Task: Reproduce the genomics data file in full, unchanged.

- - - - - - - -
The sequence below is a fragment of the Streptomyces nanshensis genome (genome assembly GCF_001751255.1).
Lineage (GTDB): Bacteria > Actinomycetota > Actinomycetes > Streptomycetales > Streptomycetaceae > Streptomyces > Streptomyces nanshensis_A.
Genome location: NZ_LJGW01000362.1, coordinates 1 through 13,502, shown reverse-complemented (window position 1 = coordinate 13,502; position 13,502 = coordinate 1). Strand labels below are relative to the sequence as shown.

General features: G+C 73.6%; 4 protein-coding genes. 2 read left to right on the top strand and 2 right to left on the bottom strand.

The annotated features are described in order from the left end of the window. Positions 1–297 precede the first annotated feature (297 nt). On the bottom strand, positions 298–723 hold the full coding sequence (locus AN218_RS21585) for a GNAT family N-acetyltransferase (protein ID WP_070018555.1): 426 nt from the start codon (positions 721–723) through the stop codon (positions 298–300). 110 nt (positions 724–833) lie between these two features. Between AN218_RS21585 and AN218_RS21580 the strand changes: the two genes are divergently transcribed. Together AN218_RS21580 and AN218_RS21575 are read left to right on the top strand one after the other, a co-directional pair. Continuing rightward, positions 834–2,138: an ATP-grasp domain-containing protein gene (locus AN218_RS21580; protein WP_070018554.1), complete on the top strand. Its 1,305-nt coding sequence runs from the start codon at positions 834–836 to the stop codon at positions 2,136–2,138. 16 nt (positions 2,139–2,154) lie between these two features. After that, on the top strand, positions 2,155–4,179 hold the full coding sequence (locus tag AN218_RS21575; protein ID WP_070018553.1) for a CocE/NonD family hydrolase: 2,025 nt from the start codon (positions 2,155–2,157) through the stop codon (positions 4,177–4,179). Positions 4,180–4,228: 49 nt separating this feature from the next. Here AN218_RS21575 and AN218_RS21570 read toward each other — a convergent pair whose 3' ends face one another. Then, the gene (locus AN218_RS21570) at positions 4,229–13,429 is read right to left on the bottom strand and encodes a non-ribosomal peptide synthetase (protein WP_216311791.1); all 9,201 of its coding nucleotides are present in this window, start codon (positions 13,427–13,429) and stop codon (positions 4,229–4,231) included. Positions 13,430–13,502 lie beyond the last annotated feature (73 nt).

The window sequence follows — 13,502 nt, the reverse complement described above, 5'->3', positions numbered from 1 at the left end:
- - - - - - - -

The sequence below is a fragment of the Streptomyces nanshensis genome (genome assembly GCF_001751255.1).
Lineage (GTDB): Bacteria > Actinomycetota > Actinomycetes > Streptomycetales > Streptomycetaceae > Streptomyces > Streptomyces nanshensis_A.
Genome location: NZ_LJGW01000362.1, coordinates 1 through 13,502, shown reverse-complemented (window position 1 = coordinate 13,502; position 13,502 = coordinate 1). Strand labels below are relative to the sequence as shown.

General features: G+C 73.6%; 4 protein-coding genes. 2 read left to right on the top strand and 2 right to left on the bottom strand.

The annotated features are described in order from the left end of the window. Positions 1–297 precede the first annotated feature (297 nt). On the bottom strand, positions 298–723 hold the full coding sequence (locus AN218_RS21585) for a GNAT family N-acetyltransferase (protein ID WP_070018555.1): 426 nt from the start codon (positions 721–723) through the stop codon (positions 298–300). 110 nt (positions 724–833) lie between these two features. Between AN218_RS21585 and AN218_RS21580 the strand changes: the two genes are divergently transcribed. Together AN218_RS21580 and AN218_RS21575 are read left to right on the top strand one after the other, a co-directional pair. Continuing rightward, positions 834–2,138: an ATP-grasp domain-containing protein gene (locus AN218_RS21580; protein WP_070018554.1), complete on the top strand. Its 1,305-nt coding sequence runs from the start codon at positions 834–836 to the stop codon at positions 2,136–2,138. 16 nt (positions 2,139–2,154) lie between these two features. After that, on the top strand, positions 2,155–4,179 hold the full coding sequence (locus tag AN218_RS21575; protein ID WP_070018553.1) for a CocE/NonD family hydrolase: 2,025 nt from the start codon (positions 2,155–2,157) through the stop codon (positions 4,177–4,179). Positions 4,180–4,228: 49 nt separating this feature from the next. Here AN218_RS21575 and AN218_RS21570 read toward each other — a convergent pair whose 3' ends face one another. Then, the gene (locus AN218_RS21570) at positions 4,229–13,429 is read right to left on the bottom strand and encodes a non-ribosomal peptide synthetase (protein WP_216311791.1); all 9,201 of its coding nucleotides are present in this window, start codon (positions 13,427–13,429) and stop codon (positions 4,229–4,231) included. Positions 13,430–13,502 lie beyond the last annotated feature (73 nt).

The window sequence follows — 13,502 nt, the reverse complement described above, 5'->3', positions numbered from 1 at the left end: